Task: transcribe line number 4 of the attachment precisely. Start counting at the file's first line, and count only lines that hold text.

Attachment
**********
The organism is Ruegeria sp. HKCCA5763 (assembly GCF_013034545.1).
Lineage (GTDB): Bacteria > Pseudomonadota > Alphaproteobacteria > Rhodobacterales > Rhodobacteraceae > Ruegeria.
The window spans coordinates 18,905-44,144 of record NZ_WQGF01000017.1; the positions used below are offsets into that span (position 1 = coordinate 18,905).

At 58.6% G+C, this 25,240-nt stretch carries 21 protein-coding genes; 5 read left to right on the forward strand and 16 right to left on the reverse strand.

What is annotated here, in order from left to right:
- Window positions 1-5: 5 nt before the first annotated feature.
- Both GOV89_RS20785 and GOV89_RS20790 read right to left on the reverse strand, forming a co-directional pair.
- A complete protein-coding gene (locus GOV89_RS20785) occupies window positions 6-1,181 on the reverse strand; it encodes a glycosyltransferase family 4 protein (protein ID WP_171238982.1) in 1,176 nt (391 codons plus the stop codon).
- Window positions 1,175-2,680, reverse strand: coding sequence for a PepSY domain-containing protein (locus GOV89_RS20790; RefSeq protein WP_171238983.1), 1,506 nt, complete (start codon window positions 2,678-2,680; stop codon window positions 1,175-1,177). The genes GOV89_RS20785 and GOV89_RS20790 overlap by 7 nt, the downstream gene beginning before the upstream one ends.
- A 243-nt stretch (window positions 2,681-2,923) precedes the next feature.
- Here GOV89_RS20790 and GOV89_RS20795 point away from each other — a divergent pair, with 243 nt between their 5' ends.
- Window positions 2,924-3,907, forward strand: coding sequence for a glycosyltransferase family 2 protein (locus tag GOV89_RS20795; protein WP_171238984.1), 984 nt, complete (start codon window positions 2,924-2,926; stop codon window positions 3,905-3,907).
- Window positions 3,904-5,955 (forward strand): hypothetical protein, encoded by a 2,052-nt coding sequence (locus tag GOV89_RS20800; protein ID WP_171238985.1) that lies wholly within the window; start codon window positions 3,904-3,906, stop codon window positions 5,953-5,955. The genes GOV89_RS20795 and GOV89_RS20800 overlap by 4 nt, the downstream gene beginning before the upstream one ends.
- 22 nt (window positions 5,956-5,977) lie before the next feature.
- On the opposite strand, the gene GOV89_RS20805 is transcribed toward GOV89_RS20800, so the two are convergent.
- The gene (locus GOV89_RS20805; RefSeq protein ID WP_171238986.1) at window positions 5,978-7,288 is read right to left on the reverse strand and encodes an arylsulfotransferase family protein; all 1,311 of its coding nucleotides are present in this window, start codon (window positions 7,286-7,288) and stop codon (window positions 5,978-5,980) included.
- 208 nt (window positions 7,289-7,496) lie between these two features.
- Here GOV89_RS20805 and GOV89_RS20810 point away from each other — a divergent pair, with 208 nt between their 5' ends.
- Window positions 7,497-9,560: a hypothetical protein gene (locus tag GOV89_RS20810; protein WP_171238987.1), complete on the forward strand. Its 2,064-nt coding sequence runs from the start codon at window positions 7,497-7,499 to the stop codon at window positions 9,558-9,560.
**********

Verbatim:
At 58.6% G+C, this 25,240-nt stretch carries 21 protein-coding genes; 5 read left to right on the forward strand and 16 right to left on the reverse strand.